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Eye movements and time-based selection: where do the eyes go in preview search

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journal contribution
posted on 05.07.2011, 09:20 by Derrick G. Watson, Matthew Inglis
In visual search tasks, presenting one set of distractors (previewing them) before a second set which contains the target, improves search efficiency compared to when all items appear simultaneously. It has been proposed that this preview benefit reflects an attentional bias against old information and towards new information. Here we tested directly whether there was such a bias by measuring eye movement behavior. The main findings were that fixations were biased against, and overall dwell times were shorter on, old stimuli during search in the preview condition. In addition, the initial onset of search was delayed in the preview condition and saccades made during the preview period did not disrupt the ability to prioritize new items. The data demonstrate directly that preview search results in an attentional bias towards new items and against old items.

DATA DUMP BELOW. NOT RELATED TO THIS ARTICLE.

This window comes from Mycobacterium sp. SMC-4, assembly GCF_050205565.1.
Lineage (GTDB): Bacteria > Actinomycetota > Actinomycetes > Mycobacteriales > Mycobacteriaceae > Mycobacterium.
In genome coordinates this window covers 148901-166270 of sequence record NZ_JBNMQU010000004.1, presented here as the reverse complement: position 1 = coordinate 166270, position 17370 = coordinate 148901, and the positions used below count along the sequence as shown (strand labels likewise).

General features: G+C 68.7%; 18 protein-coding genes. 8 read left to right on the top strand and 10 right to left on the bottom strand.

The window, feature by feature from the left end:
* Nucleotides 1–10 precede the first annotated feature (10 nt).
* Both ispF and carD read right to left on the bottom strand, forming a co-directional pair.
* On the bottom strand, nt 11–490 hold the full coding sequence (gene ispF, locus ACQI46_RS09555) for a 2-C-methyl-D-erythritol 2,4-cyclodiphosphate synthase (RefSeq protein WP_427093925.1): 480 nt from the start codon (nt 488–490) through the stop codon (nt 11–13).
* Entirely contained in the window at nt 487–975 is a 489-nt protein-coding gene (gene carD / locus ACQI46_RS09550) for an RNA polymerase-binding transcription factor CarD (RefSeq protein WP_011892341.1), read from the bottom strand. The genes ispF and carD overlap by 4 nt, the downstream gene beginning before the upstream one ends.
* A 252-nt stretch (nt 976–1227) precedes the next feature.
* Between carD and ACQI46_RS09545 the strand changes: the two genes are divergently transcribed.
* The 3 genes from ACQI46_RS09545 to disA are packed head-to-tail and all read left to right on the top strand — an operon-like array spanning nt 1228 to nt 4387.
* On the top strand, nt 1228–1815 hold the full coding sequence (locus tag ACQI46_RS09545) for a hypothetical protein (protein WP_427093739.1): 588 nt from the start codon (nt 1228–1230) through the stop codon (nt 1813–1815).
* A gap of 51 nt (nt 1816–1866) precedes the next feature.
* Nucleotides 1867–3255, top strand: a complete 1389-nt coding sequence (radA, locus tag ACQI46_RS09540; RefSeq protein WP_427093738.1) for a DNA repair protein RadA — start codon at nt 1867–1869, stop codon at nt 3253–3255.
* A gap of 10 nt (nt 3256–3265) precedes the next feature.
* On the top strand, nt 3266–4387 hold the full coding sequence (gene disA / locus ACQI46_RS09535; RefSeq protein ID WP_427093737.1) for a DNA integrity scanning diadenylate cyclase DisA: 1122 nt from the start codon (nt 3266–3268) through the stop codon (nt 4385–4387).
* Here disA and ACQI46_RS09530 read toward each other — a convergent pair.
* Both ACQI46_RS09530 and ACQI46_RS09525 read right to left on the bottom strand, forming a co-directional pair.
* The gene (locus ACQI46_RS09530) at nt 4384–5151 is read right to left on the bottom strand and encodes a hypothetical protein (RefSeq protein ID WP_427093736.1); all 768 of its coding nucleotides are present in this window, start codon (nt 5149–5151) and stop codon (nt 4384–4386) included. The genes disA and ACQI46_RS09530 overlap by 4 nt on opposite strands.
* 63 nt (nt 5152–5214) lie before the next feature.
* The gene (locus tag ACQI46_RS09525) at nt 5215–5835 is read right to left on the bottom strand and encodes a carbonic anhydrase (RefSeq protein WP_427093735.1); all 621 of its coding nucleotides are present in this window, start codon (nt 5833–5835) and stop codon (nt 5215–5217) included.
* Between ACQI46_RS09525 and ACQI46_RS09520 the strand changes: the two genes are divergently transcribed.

History

School

  • Science

Department

  • Mathematics Education Centre

Citation

WATSON, D.G. and INGLIS, M., 2007. Eye movements and time-based selection: where do the eyes go in preview search. Psychonomic Bulletin & Review, 14 (5), pp. 852-857.

Publisher

© Psychonomic Society / Springer

Version

AM (Accepted Manuscript)

Publication date

2007

Notes

The final publication is available at www.springerlink.com

ISSN

1069-9384

Language

en

Exports

Loughborough Publications

Categories

Exports